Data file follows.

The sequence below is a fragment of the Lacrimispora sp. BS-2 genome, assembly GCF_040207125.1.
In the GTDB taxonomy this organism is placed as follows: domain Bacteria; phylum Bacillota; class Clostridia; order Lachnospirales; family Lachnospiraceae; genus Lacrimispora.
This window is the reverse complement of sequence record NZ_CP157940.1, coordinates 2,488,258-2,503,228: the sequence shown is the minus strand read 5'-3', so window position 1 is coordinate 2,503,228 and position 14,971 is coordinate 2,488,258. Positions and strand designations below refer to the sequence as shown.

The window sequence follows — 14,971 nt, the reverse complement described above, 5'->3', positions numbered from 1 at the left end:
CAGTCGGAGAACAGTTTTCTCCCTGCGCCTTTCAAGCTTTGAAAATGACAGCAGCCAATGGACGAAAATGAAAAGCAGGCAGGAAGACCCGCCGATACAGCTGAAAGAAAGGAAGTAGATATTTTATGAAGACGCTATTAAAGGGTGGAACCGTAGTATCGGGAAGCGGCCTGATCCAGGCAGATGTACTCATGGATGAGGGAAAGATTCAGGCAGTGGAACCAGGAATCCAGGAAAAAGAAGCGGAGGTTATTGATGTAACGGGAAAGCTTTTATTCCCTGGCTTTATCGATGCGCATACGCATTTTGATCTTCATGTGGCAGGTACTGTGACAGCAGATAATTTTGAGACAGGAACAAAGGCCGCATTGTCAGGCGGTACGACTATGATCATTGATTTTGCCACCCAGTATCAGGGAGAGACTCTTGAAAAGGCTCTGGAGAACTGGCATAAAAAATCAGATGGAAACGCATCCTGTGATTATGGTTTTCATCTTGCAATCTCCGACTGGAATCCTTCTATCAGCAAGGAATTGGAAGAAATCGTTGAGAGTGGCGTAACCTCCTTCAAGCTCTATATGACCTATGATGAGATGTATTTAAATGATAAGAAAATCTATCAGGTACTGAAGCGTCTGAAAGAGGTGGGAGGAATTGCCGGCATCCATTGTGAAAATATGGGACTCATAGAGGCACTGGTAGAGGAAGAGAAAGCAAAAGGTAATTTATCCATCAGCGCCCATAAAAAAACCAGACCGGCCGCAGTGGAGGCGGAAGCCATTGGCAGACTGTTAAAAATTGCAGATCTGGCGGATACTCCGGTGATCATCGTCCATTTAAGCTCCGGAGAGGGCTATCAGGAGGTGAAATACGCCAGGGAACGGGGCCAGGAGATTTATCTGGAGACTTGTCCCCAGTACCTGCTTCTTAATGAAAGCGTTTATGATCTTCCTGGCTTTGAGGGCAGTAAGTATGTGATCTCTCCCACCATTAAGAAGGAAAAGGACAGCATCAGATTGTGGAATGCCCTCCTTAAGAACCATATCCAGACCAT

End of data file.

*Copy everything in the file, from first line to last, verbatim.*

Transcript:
The sequence below is a fragment of the Lacrimispora sp. BS-2 genome, assembly GCF_040207125.1.
In the GTDB taxonomy this organism is placed as follows: domain Bacteria; phylum Bacillota; class Clostridia; order Lachnospirales; family Lachnospiraceae; genus Lacrimispora.
This window is the reverse complement of sequence record NZ_CP157940.1, coordinates 2,488,258-2,503,228: the sequence shown is the minus strand read 5'-3', so window position 1 is coordinate 2,503,228 and position 14,971 is coordinate 2,488,258. Positions and strand designations below refer to the sequence as shown.

The window sequence follows — 14,971 nt, the reverse complement described above, 5'->3', positions numbered from 1 at the left end:
CAGTCGGAGAACAGTTTTCTCCCTGCGCCTTTCAAGCTTTGAAAATGACAGCAGCCAATGGACGAAAATGAAAAGCAGGCAGGAAGACCCGCCGATACAGCTGAAAGAAAGGAAGTAGATATTTTATGAAGACGCTATTAAAGGGTGGAACCGTAGTATCGGGAAGCGGCCTGATCCAGGCAGATGTACTCATGGATGAGGGAAAGATTCAGGCAGTGGAACCAGGAATCCAGGAAAAAGAAGCGGAGGTTATTGATGTAACGGGAAAGCTTTTATTCCCTGGCTTTATCGATGCGCATACGCATTTTGATCTTCATGTGGCAGGTACTGTGACAGCAGATAATTTTGAGACAGGAACAAAGGCCGCATTGTCAGGCGGTACGACTATGATCATTGATTTTGCCACCCAGTATCAGGGAGAGACTCTTGAAAAGGCTCTGGAGAACTGGCATAAAAAATCAGATGGAAACGCATCCTGTGATTATGGTTTTCATCTTGCAATCTCCGACTGGAATCCTTCTATCAGCAAGGAATTGGAAGAAATCGTTGAGAGTGGCGTAACCTCCTTCAAGCTCTATATGACCTATGATGAGATGTATTTAAATGATAAGAAAATCTATCAGGTACTGAAGCGTCTGAAAGAGGTGGGAGGAATTGCCGGCATCCATTGTGAAAATATGGGACTCATAGAGGCACTGGTAGAGGAAGAGAAAGCAAAAGGTAATTTATCCATCAGCGCCCATAAAAAAACCAGACCGGCCGCAGTGGAGGCGGAAGCCATTGGCAGACTGTTAAAAATTGCAGATCTGGCGGATACTCCGGTGATCATCGTCCATTTAAGCTCCGGAGAGGGCTATCAGGAGGTGAAATACGCCAGGGAACGGGGCCAGGAGATTTATCTGGAGACTTGTCCCCAGTACCTGCTTCTTAATGAAAGCGTTTATGATCTTCCTGGCTTTGAGGGCAGTAAGTATGTGATCTCTCCCACCATTAAGAAGGAAAAGGACAGCATCAGATTGTGGAATGCCCTCCTTAAGAACCATATCCAGACCAT